Being consciously engaged in our technology decisions

Allah’u’Abha dear friends,

I wanted to take some time to explore topic of technology. In particular, why is it important for us to carefully examine the tools we choose, especially those which are connected through the internet. Below I would like to share my own perspective, and more importantly some of the resources and Guidance that formulated it.

Why do we need to care about technology choices?

In their 1st March 2017 letter Regarding economic life the House wrote

"Every choice a Bahá’í makes—as employee or employer, producer or consumer, borrower or lender, benefactor or beneficiary—leaves a trace, and the moral duty to lead a coherent life demands that one’s economic decisions be in accordance with lofty ideals, that the purity of one’s aims be matched by the purity of one’s actions to fulfil those aims."

Our own use of a given technology produces a result direct to the application or use of the technology. Further, when our communities are drawn to adopt our tools the effect compounds. For example:

We can imagine that if one individual was driving a car, we would have no reason for concern about it’s environmental influence.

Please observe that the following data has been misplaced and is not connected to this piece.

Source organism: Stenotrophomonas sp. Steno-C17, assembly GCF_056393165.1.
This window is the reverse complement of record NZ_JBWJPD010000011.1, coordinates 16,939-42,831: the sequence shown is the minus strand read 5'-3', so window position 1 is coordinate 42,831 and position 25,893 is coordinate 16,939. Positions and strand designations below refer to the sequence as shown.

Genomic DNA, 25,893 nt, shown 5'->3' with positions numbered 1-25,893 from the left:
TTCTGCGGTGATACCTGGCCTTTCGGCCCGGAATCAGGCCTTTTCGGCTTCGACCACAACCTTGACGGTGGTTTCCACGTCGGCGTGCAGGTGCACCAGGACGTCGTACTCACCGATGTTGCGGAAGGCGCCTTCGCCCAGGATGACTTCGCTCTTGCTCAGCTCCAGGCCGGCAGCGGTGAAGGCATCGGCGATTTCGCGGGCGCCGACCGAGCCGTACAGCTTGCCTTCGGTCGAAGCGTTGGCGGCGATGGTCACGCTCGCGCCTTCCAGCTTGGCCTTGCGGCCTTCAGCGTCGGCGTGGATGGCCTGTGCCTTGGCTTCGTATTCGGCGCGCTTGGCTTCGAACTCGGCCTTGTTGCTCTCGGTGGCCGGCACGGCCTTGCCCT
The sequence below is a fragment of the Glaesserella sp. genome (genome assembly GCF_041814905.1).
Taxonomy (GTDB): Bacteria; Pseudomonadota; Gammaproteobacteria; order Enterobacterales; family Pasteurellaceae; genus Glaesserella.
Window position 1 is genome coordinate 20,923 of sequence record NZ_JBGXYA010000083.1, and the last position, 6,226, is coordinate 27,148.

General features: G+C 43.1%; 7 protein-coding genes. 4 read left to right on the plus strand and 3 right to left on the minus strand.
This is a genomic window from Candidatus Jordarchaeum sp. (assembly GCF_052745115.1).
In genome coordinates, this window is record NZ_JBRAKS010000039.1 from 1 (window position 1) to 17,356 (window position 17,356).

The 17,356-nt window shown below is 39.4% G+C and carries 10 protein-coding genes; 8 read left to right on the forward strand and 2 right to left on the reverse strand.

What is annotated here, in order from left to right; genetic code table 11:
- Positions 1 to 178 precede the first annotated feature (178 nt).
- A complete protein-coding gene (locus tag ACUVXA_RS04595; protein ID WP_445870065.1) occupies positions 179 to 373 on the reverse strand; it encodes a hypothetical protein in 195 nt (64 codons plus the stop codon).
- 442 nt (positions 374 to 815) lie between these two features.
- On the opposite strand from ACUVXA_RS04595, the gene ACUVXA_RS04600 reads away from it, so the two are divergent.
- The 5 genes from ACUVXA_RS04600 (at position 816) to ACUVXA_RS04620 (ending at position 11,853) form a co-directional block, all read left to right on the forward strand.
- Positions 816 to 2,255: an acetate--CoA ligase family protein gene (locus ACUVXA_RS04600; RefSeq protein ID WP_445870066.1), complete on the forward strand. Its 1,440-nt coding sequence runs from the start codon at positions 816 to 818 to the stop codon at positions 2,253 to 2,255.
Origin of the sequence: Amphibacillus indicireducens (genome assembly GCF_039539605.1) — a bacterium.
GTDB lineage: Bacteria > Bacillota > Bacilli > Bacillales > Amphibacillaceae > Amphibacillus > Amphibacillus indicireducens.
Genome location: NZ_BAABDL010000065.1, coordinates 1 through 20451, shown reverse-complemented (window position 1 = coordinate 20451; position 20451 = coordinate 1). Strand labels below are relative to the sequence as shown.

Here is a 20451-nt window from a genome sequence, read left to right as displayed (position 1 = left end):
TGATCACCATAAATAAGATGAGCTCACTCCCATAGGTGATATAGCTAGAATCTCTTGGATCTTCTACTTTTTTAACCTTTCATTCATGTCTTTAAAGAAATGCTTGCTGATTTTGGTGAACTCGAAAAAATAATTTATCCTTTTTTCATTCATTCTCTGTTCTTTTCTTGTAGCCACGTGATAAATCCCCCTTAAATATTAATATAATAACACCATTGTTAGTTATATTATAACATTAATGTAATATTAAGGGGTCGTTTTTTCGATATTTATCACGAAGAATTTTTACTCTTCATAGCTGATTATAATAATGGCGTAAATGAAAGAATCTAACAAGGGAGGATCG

At the same time, we can see that to view our own use of cars as isolated from the reality that in fact many people collectively are using cars would be to completely ignore the real effect and results of driving cars.

Whether or not we as individuals should drive cars, or which transportation we use, cannot be examined only from the perspective of the individual if we are to reach a fair conclusion.

This concept holds special bearing on the use of internet technologies. These technologies become useful as they connect us to one another. Inherent to their social nature these tools draw more people in. We adopt them to communicate with our friends, and so we need to encourage our friends to adopt them as well.

The burden of responsibility to make informed decisions adopting these tools is then naturally heightened as adopting them brings with it ones community, family, customers, and social groups.

Also noteworthy is when an institution, organization or business adopts one of these tools. For example, a doctor office uses a particular “patient portal” to communicate lab results to patients. Now all those who receive the services of that doctor office also must use that “patient portal”. How much more important then, does this question become.